The seventeen other contributors seldom aim at such literary evocations of their revolutionary commitment, but they all stay closely on message. And that message is that the modern American university is an instrument of state-sponsored oppression. The writers repeatedly haul out instances that “demonstrate clearly the collusion between university and state authorities in defense of private capital” (Farah Godrej). Universities do all sorts of dastardly things. They “mine prisons as a source of data” (Julia C. Oparah). They allow U.S. intelligence agencies to “expose students to unrealistic scenarios.” (Roberto J. González). They function as “a site of commonality for imperial cohesion” (Victoria Bascara).
More merriment of this sort appears throughout the book. I hesitate to say this is must reading for those who want to keep abreast of current academic controversies, but it’s actually a good idea for scholars and lay readers concerned with the trajectory of American higher education to work through a book like this every now and then. Nearly all the contributors to The Imperial University are academics; many of them are tenured at major colleges and universities, including Tufts, Scripps, Columbia, Stanford, Mills, Trinity, Rutgers, Virginia Tech, and five of the University of California campuses. All of which brings us back to Fein: How much confidence can we place in power of faculty self-direction when we are confronted with the hardened convictions of academics such as these who believe our colleges and universities—which are almost entirely satrapies of the political Left—are actually instruments of state oppression? Never mind the “right-wing hysteria and neo-conservative moral panics” promoted by the likes of Allan Bloom and Roger Kimball.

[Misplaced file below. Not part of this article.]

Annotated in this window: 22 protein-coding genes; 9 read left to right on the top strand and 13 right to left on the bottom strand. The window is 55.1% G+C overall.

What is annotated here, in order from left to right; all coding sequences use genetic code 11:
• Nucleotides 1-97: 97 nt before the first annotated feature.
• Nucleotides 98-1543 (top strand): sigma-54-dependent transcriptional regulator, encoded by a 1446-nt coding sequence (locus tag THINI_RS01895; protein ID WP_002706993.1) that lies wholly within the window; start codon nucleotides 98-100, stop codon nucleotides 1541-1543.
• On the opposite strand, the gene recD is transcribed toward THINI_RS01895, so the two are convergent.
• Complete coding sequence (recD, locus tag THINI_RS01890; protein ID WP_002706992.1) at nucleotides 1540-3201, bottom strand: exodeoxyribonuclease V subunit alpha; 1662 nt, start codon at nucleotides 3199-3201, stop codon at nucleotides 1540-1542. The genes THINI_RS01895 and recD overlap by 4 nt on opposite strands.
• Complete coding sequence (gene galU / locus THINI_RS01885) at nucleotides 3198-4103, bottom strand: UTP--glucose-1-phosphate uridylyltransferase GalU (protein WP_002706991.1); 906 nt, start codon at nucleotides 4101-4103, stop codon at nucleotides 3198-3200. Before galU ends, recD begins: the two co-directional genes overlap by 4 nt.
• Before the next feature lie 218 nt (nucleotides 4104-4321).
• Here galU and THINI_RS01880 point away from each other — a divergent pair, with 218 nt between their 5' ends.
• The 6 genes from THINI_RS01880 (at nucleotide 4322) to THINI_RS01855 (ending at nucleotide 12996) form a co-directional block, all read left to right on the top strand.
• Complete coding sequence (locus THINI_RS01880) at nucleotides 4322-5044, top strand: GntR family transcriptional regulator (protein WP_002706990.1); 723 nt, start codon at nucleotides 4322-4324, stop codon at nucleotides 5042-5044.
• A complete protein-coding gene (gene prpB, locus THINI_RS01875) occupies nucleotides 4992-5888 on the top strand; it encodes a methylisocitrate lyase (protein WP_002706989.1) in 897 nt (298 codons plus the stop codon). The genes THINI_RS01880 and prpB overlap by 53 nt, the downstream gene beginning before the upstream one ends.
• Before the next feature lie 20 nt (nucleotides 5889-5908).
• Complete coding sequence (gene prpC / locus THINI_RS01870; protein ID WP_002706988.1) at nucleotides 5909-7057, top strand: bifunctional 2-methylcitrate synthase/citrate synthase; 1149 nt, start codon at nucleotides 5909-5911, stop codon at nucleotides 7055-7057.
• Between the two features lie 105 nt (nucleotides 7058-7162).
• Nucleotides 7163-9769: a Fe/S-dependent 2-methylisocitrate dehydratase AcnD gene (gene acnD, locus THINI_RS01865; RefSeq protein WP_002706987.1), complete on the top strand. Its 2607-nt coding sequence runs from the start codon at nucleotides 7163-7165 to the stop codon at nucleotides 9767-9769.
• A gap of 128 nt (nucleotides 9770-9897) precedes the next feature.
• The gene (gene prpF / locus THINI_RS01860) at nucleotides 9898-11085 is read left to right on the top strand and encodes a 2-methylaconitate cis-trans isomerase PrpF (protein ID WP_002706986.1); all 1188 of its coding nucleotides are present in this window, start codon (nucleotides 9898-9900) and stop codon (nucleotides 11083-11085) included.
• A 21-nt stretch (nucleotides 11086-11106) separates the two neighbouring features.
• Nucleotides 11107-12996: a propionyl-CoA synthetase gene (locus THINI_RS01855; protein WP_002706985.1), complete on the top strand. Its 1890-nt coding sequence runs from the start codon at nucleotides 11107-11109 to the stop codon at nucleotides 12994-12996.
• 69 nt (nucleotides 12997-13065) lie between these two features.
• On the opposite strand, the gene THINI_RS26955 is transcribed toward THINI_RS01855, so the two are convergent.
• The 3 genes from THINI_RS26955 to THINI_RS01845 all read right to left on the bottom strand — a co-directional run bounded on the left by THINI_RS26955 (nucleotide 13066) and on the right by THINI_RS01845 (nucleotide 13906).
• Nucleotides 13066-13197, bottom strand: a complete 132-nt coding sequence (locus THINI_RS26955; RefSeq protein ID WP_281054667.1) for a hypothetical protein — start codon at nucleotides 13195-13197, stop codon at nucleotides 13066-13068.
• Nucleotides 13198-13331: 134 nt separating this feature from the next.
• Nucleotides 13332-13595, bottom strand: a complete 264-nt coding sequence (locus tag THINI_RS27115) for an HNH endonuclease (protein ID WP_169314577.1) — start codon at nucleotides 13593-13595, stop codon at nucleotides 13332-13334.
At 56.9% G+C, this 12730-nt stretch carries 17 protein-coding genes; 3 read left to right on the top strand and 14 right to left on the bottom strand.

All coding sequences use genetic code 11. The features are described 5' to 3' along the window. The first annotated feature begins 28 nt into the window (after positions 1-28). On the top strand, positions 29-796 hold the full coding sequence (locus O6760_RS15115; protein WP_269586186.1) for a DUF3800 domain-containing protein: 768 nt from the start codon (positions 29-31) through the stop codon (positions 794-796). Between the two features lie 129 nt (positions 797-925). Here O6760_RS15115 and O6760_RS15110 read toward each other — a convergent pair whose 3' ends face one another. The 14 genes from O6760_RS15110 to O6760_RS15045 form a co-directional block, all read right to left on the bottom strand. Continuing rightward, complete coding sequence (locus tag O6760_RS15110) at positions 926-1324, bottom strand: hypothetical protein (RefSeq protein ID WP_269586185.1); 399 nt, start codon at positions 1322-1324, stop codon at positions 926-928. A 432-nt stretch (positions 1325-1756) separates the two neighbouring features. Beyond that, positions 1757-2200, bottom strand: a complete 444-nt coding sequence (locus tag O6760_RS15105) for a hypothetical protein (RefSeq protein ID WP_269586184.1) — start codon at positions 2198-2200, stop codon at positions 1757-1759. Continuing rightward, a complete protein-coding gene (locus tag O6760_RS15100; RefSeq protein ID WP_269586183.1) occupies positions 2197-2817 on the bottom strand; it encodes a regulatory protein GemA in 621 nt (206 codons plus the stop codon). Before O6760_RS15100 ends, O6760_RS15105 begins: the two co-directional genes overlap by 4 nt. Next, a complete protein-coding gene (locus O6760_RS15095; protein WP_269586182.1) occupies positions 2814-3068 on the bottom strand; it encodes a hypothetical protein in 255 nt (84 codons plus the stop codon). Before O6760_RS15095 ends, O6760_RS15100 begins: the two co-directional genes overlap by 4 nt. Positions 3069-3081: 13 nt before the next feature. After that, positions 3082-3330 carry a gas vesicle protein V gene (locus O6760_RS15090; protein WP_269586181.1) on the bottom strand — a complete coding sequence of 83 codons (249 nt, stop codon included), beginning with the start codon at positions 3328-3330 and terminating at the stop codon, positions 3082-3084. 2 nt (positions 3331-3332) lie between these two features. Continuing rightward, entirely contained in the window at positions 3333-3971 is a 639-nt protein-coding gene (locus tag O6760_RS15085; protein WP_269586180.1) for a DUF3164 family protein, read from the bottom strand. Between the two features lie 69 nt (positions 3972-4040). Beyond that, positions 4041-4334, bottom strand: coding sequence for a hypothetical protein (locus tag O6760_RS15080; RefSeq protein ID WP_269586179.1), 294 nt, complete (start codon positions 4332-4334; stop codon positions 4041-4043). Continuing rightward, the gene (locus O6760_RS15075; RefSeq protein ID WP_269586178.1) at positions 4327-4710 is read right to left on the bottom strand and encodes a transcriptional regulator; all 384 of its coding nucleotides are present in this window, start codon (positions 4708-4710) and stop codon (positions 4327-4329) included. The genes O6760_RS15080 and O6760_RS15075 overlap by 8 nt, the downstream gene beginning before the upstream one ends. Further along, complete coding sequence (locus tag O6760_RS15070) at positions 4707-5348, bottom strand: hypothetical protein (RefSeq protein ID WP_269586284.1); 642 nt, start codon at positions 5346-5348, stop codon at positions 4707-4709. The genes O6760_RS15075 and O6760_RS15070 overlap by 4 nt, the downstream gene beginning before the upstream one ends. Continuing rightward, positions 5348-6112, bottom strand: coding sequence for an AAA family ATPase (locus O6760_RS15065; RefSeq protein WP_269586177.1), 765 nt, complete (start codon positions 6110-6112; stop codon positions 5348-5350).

Fein’s optimism is buffeted from another direction by William M. Bowen, Michael Schwartz, and Lisa Camp in End of Academic Freedom: The Coming Obliteration of the Core Purpose of the University (Information Age Publishing, 2014). Bowen is a professor of public administration and urban studies at Cleveland State, Schwartz is the former president of Cleveland State, and Camp is a dean in the engineering school at Case Western Reserve. I had an opportunity to read this book in manuscript but, I confess, was put off by a certain stiffness of expression. A sentence at random: “Successful use of the method of differentiation and coordination of the parts always begins with someone observing a process, whether it is an industrial production process or a knowledge process.” Felicity of expression is not to be had in these pages, but Bowen, Schwartz, and Camp do have an important argument. They are worried that “autonomous scholarship” is in decline and that its fall bodes ill for “individual rights, honest inquiry, and the core American values of individual liberty, equality before the law, and human dignity.” The threat they scan is the loss of intellectual diversity on campus largely as a result of the rise of illiberal ideologies.